AVON PARK - After filing a grievance against the City of Avon Park, an arbitrator sided with the city and dismissed allegations by a public service employee union over personnel dismissal issues.
In a complaint filed Aug. 13, 2012, by the union American Federation of State, County and Municipal Employees (AFSCME) Local 3597, the union wanted to go to arbitration alleging the city targeted the union's leadership through workforce dismissals.
However, the city said the union wouldn't acknowledge the downsizing was citywide, driven by budget constraints and employee seniority, which were outlined in a collective bargaining agreement.
Over the past three years, the city cut staff from 103 full-time employees to about 50, which included those in union leadership positions. Avon Park City Manager Julian Deleon said the union alleged the city targeted union leadership through layoffs; however, he said the arbitrator, Marsha Murphy of Healthcare Network of Southwest Florida, ruled against the complaint and denied the entire grievance.
Deleon said the cost of the arbitrator was $5,800 and according to the collective bargaining agreement, the AFSCME is responsible for paying, not city taxpayers.
"We were never concerned because we followed policy procedure in our collective bargaining agreement stating guidelines on how we mutually operate," he said.
In the City of Avon Park Arbitration Brief, filed by attorney Brian Koji of Allen, Norton & Blue, Tampa, it states the grievance was denied "as the overwhelming factual record shows that employees were not singled out because they were union officers."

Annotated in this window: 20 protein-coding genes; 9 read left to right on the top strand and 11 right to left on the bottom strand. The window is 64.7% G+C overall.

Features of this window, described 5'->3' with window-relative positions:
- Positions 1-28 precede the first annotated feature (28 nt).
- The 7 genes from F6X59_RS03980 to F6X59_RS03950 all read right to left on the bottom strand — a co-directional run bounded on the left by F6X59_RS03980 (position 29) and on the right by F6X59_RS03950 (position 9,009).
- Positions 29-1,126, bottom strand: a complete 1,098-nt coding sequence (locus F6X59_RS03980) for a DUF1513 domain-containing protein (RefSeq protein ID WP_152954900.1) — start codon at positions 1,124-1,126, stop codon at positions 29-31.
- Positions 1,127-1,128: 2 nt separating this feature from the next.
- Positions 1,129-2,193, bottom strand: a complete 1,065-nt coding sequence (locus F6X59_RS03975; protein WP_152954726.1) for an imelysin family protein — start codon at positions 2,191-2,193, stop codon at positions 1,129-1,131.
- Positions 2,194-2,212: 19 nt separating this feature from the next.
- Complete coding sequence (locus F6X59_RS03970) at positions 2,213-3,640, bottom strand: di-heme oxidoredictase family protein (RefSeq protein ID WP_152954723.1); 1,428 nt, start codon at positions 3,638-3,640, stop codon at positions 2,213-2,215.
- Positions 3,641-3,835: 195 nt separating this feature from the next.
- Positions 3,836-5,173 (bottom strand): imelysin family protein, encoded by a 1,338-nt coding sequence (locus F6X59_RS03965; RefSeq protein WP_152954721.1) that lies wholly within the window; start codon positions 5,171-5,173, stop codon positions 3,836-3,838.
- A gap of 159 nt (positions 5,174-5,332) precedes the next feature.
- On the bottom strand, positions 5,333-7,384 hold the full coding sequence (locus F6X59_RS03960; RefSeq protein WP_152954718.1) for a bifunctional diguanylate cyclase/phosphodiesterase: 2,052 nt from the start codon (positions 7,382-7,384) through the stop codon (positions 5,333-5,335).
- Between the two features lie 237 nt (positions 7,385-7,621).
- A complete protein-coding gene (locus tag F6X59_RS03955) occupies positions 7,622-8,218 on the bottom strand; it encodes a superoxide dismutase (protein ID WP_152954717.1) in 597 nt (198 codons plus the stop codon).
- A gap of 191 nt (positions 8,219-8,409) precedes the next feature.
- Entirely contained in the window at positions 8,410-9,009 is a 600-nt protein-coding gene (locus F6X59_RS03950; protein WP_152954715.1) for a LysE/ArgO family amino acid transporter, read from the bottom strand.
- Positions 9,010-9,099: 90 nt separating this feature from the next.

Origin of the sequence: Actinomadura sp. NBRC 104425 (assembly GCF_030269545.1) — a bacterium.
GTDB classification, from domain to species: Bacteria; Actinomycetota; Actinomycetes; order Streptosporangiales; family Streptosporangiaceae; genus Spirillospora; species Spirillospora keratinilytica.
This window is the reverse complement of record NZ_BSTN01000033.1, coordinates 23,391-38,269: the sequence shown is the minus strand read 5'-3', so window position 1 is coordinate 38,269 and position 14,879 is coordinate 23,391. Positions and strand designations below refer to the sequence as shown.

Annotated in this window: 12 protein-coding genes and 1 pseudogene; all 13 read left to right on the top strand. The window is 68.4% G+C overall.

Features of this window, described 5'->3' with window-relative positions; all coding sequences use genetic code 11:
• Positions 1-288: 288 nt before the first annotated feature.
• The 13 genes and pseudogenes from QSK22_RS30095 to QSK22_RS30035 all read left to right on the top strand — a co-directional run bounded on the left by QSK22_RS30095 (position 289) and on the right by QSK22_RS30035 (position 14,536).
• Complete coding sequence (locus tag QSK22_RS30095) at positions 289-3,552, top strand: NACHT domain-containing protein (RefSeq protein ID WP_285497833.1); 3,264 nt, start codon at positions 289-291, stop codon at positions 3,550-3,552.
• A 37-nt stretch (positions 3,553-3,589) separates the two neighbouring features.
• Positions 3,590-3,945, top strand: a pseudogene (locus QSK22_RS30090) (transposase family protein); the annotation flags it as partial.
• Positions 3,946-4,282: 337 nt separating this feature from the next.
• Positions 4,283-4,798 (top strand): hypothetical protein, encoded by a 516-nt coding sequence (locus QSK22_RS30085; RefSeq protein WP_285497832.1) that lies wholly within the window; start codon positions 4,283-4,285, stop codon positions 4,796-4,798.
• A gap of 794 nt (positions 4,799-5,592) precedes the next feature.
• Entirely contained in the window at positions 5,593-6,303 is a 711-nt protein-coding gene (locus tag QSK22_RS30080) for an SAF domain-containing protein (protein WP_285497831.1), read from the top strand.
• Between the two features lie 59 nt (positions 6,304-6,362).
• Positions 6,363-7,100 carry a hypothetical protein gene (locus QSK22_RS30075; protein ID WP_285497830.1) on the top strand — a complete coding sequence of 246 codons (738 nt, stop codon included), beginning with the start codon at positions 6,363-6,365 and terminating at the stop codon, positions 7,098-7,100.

It states that in the disputed time, 2009 to 2012, the city underwent "dramatic" changes in operation, including reduction of the workforce from 100 in 2009 to 50 in 2013, reorganization of job duties for public work employees and the downsizing of the Avon Park Police Department from 24 to three employees.
In the brief, Local 3597 asserted the city tried to dissuade employees from joining AFSCME and the city discharged staff members because they were union members, including firing Allan Drake, president, and Joy Estredge, vice-president, and laying off Richard Conklin, president.
In addition, the grievance stated Vice-President Sally Perry and Secretary Ann Shrum were "harassed" and Perry was "subjected to humiliating working conditions."
The union was asking the city to quit going after union officials, re-establish positions and stop harassment and "expunge records of all disciplines on Union leaders."
Hector Ramos, AFSCME Region 3 director in Tampa, said he was obviously not pleased with the dismissal of the complaints. As of Tuesday, he said he hadn't had a chance to read the brief, but knew the result.
"It's disappointing," said Ramos, a union member for 33 years who now works with negotiations and arbitrations for AFSCME locals in 18 counties "It's like a discrimination case; you know you're discriminated against, but it's so hard to prove."
Conklin, AFSCME president and member for about five years, was laid-off July 10 while working for the city's street department and sanitation department. He said he felt some of the employees were "run off" and the city wanted to "do away" with the union. He said he was also disappointed the union didn't step up to help when the layoff was imminent.
"They (Avon Park) wanted to do away with the union. He (Deleon) wanted to be able to have who he wants in, instead of using who we already had," he said.
Deleon said he was confident about the results of the complaints.
"As an organization, we have dealt with a number of baseless complaints. As these cases have moved forward, we have prevailed on every instance," he wrote in an e-mail Dec. 16.
In addition to the personnel issue, another complaint filed by AFSCME alleging the city was improperly operating its water utility system by not fielding enough staff was also dismissed.